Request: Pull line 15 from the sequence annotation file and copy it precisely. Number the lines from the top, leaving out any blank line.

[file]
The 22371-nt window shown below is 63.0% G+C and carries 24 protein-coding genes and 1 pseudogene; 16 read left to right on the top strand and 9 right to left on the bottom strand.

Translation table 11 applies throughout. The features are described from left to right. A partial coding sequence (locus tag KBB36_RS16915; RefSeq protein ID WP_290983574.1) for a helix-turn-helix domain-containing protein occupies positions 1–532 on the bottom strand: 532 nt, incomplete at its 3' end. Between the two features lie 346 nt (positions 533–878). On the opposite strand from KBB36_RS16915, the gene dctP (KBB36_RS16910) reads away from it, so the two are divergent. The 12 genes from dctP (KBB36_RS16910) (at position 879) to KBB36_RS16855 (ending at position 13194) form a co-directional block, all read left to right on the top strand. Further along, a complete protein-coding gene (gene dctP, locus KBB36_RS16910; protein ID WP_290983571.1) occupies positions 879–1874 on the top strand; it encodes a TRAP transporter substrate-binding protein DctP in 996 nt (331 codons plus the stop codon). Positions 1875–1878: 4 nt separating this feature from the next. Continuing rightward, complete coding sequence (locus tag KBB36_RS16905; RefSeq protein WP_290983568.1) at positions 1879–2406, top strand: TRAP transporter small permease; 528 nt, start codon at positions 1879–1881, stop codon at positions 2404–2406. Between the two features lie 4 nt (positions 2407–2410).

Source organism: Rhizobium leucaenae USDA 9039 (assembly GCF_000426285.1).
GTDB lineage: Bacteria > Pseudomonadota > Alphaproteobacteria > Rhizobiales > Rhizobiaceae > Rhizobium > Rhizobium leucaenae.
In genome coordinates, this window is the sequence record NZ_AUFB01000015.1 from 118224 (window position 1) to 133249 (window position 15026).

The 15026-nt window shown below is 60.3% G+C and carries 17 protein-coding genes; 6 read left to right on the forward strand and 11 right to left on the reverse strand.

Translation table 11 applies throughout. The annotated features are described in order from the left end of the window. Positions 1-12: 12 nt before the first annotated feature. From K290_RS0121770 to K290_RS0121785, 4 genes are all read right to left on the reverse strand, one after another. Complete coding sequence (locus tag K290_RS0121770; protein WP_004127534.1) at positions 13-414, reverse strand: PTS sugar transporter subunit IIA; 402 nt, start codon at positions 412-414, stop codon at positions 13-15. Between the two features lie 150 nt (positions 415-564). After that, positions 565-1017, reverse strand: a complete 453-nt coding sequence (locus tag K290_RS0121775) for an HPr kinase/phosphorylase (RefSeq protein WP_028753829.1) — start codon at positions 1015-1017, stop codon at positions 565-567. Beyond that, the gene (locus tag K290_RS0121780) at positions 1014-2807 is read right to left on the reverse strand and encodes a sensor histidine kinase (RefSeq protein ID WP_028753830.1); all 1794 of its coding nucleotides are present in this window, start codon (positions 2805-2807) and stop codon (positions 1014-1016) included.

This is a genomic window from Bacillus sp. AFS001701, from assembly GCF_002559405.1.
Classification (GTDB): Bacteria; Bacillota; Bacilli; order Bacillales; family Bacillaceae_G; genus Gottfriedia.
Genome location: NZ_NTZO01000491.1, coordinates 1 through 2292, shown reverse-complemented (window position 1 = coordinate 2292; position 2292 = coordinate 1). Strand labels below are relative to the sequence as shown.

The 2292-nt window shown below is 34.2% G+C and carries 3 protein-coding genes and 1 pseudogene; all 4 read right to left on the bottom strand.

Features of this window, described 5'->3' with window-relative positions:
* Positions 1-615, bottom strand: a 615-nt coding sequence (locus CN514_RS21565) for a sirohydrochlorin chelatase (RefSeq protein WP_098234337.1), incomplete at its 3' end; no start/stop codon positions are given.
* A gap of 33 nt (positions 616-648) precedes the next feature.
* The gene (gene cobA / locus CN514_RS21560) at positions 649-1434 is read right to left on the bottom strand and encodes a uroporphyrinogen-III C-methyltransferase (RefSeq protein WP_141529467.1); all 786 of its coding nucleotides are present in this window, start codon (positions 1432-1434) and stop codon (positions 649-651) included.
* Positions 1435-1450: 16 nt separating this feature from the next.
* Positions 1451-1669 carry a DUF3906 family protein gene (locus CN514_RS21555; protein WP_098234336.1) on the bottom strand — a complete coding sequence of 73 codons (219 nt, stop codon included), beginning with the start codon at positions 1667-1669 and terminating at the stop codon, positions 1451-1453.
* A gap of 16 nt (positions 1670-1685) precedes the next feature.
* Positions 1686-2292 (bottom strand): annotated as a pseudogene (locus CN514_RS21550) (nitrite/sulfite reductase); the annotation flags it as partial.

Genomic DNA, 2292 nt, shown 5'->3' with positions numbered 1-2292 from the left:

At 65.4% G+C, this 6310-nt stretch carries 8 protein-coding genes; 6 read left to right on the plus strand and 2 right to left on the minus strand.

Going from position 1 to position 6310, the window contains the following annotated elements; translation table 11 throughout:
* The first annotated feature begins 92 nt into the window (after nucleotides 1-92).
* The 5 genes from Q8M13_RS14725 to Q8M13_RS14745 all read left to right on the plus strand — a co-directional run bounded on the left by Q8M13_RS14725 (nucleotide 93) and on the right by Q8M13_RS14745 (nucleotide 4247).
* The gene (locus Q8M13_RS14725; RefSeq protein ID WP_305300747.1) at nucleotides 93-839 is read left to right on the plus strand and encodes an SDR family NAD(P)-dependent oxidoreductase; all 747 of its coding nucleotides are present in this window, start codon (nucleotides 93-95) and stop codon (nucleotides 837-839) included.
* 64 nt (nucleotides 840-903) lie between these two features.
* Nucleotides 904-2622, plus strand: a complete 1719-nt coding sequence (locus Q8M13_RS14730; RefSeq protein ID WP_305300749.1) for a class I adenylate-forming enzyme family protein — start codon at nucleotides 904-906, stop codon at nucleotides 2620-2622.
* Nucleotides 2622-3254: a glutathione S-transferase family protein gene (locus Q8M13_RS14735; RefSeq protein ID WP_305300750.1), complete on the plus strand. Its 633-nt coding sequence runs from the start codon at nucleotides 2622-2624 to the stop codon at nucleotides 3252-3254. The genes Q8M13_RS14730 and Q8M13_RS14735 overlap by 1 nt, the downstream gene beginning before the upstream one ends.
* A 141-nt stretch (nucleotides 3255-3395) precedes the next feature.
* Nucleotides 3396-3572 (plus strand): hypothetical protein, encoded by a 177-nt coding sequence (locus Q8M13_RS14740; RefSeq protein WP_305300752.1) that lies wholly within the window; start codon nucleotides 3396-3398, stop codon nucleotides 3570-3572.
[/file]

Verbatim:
* The gene (gene cobA / locus CN514_RS21560) at positions 649-1434 is read right to left on the bottom strand and encodes a uroporphyrinogen-III C-methyltransferase (RefSeq protein WP_141529467.1); all 786 of its coding nucleotides are present in this window, start codon (positions 1432-1434) and stop codon (positions 649-651) included.